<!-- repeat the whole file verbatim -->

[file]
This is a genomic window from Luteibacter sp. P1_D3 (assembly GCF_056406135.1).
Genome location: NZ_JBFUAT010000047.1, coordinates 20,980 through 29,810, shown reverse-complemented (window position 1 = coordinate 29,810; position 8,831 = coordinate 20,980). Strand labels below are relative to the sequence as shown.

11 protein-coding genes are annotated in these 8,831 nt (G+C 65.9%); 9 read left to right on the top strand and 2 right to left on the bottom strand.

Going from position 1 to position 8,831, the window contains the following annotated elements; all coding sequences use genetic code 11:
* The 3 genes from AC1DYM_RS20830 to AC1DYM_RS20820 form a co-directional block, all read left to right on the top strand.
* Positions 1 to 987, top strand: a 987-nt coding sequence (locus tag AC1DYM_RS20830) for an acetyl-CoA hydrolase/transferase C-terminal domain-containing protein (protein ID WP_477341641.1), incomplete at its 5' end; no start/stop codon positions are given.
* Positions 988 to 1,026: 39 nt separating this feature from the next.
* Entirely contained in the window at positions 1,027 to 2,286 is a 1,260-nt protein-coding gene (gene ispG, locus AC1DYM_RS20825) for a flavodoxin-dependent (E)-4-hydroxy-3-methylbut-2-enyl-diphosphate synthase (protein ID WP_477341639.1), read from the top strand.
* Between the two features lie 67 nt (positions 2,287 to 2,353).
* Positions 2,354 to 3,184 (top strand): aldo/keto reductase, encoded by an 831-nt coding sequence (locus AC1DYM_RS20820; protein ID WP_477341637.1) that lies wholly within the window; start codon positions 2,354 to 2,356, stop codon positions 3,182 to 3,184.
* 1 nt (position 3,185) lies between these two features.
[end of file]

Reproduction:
This is a genomic window from Luteibacter sp. P1_D3 (assembly GCF_056406135.1).
Genome location: NZ_JBFUAT010000047.1, coordinates 20,980 through 29,810, shown reverse-complemented (window position 1 = coordinate 29,810; position 8,831 = coordinate 20,980). Strand labels below are relative to the sequence as shown.

11 protein-coding genes are annotated in these 8,831 nt (G+C 65.9%); 9 read left to right on the top strand and 2 right to left on the bottom strand.

Going from position 1 to position 8,831, the window contains the following annotated elements; all coding sequences use genetic code 11:
* The 3 genes from AC1DYM_RS20830 to AC1DYM_RS20820 form a co-directional block, all read left to right on the top strand.
* Positions 1 to 987, top strand: a 987-nt coding sequence (locus tag AC1DYM_RS20830) for an acetyl-CoA hydrolase/transferase C-terminal domain-containing protein (protein ID WP_477341641.1), incomplete at its 5' end; no start/stop codon positions are given.
* Positions 988 to 1,026: 39 nt separating this feature from the next.
* Entirely contained in the window at positions 1,027 to 2,286 is a 1,260-nt protein-coding gene (gene ispG, locus AC1DYM_RS20825) for a flavodoxin-dependent (E)-4-hydroxy-3-methylbut-2-enyl-diphosphate synthase (protein ID WP_477341639.1), read from the top strand.
* Between the two features lie 67 nt (positions 2,287 to 2,353).
* Positions 2,354 to 3,184 (top strand): aldo/keto reductase, encoded by an 831-nt coding sequence (locus AC1DYM_RS20820; protein ID WP_477341637.1) that lies wholly within the window; start codon positions 2,354 to 2,356, stop codon positions 3,182 to 3,184.
* 1 nt (position 3,185) lies between these two features.